Welp, Trump’s bush league domination moves didn’t work on the president of Tajikistan.

    • Maybot policy reboot ends in an embarrassing interview meltdown

      “Nothing has changed. Nothing has changed,” the Supreme Leader snarled, her eyes narrowing into a death stare, her face contorted and her arms spread wide, twitching manically. “Nothing has changed.”

      Everyone at Conservative party’s Welsh manifesto launch in Wrexham saw it rather differently. They had distinctly heard her say she would be reversing the Conservative party policy on social care that she had introduced in her English manifesto launch in Halifax the previous Thursday. Making it one of the quickest manifesto U-turns in history.

    • Demonization of Soros recalls old anti-Semitic conspiracies

      In most nations, having a billionaire financier and philanthropist would be a source of great pride, a person many elected officials would want to cozy up to.

      Not for George Soros.

      The demonization of the American-Hungarian billionaire and Holocaust survivor has spread from Hungary and Moscow across Europe and into the United States, with the 86-year-old increasingly accused by nationalists of using his money to force his liberal values, including support for refugees, on their societies.

    • Thousands protest Trump in Belgium

      Omer Mommrerts grasped his wife’s hand as he marched down a sidewalk. A sticker reading “Trump Not Welcome” was neatly pinned to his black overcoat. Though Mommrerts is 84-years-old and hard of hearing, he wasn’t going to miss the “Trump Not Welcome” protest in Brussels on Wednesday.

      “I see young people and that’s why I’m happy,” he said. “It’s not one generation or one group. It’s inter-generational, inter-cultural. All kinds of people.”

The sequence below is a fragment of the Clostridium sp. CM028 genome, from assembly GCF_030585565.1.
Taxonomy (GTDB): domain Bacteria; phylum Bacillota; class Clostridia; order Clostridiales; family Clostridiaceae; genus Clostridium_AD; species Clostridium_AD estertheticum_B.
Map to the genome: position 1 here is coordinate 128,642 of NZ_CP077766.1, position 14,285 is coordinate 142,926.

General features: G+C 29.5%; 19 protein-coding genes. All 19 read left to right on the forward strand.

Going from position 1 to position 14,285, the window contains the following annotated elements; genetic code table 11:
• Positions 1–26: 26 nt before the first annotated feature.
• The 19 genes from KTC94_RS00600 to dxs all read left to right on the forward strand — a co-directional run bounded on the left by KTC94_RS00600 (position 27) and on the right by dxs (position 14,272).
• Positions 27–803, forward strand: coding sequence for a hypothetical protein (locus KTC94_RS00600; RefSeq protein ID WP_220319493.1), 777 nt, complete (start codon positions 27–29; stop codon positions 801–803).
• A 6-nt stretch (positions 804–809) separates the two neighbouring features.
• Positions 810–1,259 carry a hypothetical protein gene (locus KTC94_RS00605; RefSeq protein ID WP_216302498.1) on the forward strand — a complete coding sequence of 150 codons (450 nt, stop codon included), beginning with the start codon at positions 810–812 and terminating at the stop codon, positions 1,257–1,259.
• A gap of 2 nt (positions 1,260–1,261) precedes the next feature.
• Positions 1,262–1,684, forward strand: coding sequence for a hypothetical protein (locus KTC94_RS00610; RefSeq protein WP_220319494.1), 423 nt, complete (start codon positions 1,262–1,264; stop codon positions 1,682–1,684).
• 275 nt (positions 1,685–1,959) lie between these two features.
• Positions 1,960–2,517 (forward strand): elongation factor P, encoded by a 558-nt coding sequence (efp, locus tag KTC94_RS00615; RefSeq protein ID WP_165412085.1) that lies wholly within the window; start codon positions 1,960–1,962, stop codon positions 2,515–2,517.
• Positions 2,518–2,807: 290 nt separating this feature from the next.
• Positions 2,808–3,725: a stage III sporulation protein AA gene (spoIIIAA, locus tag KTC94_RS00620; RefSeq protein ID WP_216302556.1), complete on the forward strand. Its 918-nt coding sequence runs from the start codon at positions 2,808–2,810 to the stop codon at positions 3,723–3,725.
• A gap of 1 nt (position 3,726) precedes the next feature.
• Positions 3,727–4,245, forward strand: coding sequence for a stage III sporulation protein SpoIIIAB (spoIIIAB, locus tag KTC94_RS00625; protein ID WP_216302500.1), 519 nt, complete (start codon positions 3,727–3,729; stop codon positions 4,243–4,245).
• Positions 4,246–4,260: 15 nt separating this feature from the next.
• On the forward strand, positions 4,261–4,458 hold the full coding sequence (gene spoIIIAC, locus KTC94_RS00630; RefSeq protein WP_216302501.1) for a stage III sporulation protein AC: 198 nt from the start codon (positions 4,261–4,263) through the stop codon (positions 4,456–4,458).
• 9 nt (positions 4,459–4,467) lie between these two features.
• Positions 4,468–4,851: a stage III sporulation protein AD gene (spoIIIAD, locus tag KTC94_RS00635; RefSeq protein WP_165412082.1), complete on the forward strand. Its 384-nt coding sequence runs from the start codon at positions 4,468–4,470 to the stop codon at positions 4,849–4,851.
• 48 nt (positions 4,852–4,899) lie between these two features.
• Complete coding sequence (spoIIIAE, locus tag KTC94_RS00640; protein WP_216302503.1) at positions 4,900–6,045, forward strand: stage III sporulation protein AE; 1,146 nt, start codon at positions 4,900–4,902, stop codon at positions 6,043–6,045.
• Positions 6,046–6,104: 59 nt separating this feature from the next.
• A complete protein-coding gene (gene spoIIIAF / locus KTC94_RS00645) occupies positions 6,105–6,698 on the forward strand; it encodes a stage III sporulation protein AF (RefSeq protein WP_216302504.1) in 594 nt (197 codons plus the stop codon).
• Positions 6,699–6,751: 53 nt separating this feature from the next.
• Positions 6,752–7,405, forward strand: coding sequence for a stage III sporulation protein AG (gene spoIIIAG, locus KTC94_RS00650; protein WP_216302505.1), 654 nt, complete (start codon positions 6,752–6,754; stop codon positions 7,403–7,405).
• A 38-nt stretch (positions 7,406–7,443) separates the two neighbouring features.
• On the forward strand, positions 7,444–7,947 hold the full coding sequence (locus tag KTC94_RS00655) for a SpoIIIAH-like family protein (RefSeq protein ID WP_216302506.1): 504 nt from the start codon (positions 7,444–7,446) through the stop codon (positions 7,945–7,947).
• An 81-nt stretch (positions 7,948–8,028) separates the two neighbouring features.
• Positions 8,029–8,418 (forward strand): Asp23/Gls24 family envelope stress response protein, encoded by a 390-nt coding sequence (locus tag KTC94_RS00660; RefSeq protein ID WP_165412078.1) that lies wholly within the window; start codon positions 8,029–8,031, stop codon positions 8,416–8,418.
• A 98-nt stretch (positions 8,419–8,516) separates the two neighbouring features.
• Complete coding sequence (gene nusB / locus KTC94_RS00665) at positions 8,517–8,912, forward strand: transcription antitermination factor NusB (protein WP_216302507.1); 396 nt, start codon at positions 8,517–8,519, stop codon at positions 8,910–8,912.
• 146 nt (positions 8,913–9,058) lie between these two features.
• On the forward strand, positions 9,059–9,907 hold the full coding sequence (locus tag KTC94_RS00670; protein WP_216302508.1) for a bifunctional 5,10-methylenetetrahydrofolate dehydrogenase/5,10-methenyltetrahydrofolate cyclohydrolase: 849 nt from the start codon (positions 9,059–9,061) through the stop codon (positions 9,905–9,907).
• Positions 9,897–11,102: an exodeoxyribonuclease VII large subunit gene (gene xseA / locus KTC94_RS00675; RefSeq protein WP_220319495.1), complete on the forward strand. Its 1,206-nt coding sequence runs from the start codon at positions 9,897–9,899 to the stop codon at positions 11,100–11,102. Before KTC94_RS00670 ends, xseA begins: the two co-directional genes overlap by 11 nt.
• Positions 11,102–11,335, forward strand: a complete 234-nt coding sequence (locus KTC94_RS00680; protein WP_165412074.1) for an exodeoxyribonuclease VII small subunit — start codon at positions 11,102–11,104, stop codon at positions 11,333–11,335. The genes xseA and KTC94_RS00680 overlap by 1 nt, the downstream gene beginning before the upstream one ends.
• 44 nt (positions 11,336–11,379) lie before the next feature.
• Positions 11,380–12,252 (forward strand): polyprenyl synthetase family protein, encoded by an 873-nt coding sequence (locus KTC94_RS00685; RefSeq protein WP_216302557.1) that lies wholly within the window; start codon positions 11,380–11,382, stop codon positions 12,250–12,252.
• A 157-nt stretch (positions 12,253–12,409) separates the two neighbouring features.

• European Leaders Hope to Win Trump’s Favor

      Brussels, which he called a “hellhole,” and the European Union, which he called “a vehicle for Germany,” and NATO, which he called “obsolete,” are all nervously awaiting the arrival of President Trump on Wednesday, the way earthlings might await the impact of an asteroid.

      Security will be very tight, especially after the terrorist attack Monday night in Manchester, England, with police officers brought in from all over Belgium and some neighboring countries.

    • The UK’s Epochal Election

      In parliamentary democracies, it is a platitude, largely self-regarding, that all general elections matter somehow and in some way. Some, however, clearly matter more than others.

      In the UK, since World War 2, we can think of the Labour victory in 1945 which led to the foundation of its welfare state. The victory of Thatcher in 1979 led to the installation of neoliberalism in the UK. Every election victor since then, Blair’s Labour included, has upheld the essentials of Thatcherite dogma.

      It is no overstatement to say the UK has another epochal general election in June 2017.

      A victory, against the current odds, for a Jeremy Corbyn-led Labour will, if it adheres to positions he promoted when he won the party leadership by a margin even greater than Blair’s when the latter became leader, ensue in the promise of an overturning of neoliberalism.

      Labour’s election manifesto confirms that Corbyn is campaigning on a repudiation of Thatcherism and neoliberalism (to which the Blairites see no alternative).

    • If you vote for the Tories’ right to buy, where will your children live?

      This is the column I am supposed to write; it’s all part of the Tory game plan. The Conservatives’ proposal to flog off housing association homes has nothing to do with meeting people’s urgent and increasingly desperate housing needs.

      The aims are threefold. First, with home ownership at a three-decade low – thanks to the government’s failure to build homes and, ironically, the legacy of right to buy – the Tories bank on tenants believing this policy could be their only chance to buy a home, turning them into grateful Conservative voters. Second, it is great news for private landlords: in one London borough surveyed, around 40% of homes sold off under right to buy have ended up under the ownership of a private landlord, and one lucky beneficiary is the son of Margaret Thatcher’s housing minister, who owns more than 40 ex-council properties. And third, it is intended to provoke a backlash from Labour and the left that allows them to be painted as anti-aspiration, with columns such as these.